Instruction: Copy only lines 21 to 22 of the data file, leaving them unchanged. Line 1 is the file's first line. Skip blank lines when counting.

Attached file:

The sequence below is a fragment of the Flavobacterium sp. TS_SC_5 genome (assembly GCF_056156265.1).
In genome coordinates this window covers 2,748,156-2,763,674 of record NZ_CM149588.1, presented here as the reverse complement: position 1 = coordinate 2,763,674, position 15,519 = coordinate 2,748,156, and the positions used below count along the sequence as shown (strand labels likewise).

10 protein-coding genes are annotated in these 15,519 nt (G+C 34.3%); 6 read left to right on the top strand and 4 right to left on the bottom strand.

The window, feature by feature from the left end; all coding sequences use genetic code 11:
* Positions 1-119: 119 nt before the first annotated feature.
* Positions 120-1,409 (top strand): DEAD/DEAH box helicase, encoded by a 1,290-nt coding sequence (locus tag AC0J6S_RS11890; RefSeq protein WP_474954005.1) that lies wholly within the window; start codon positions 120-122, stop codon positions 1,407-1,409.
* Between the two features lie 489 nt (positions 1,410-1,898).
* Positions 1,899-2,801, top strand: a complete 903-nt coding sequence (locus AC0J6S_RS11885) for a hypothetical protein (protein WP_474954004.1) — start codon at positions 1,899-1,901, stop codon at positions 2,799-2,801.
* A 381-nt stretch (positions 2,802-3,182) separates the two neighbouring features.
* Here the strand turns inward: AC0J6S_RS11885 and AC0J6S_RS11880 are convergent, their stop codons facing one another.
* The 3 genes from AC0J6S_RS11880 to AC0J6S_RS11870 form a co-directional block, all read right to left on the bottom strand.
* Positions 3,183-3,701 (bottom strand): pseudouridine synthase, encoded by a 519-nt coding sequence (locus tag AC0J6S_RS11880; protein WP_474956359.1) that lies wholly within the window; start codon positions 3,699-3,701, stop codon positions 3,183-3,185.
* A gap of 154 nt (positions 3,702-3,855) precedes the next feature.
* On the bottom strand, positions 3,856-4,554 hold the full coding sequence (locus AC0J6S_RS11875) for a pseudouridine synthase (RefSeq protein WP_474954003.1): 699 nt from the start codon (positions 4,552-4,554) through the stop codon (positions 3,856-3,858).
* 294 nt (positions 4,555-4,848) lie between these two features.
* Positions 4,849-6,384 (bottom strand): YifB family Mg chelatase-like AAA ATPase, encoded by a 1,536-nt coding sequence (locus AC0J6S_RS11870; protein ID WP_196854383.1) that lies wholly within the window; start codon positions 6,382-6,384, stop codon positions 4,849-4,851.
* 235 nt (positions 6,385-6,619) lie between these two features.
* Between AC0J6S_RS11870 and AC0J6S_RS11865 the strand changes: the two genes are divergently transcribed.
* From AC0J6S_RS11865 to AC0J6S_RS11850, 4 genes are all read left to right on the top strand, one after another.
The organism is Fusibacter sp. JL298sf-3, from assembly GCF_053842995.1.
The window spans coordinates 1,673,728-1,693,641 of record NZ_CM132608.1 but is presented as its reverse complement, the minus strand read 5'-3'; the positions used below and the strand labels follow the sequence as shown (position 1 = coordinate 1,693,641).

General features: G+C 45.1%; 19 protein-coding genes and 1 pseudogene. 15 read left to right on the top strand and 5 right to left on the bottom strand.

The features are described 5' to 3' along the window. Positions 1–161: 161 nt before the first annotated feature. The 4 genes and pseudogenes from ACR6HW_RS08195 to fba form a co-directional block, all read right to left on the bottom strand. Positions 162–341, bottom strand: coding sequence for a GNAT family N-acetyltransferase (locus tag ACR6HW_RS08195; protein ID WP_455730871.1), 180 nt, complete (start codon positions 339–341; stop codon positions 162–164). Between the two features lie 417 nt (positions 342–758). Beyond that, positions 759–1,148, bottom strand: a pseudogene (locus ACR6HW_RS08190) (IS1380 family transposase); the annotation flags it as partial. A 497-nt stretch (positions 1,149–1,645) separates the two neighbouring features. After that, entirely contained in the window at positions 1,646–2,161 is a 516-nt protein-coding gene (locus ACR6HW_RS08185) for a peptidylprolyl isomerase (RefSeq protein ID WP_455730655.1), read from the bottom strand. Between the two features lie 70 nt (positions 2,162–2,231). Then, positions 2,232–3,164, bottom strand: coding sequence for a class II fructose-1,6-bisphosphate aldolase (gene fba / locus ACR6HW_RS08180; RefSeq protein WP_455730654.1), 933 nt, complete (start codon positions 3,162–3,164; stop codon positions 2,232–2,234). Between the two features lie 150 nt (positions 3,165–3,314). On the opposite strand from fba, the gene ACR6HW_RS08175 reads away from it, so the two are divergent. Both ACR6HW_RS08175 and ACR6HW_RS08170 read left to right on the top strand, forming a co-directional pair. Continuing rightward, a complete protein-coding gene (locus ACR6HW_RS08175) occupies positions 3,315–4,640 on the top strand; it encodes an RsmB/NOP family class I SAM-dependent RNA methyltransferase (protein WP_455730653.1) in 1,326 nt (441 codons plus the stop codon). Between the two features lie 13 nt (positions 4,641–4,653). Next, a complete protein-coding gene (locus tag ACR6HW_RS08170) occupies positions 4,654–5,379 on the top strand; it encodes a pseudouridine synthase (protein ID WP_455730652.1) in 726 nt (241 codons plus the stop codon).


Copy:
The window spans coordinates 1,673,728-1,693,641 of record NZ_CM132608.1 but is presented as its reverse complement, the minus strand read 5'-3'; the positions used below and the strand labels follow the sequence as shown (position 1 = coordinate 1,693,641).

General features: G+C 45.1%; 19 protein-coding genes and 1 pseudogene. 15 read left to right on the top strand and 5 right to left on the bottom strand.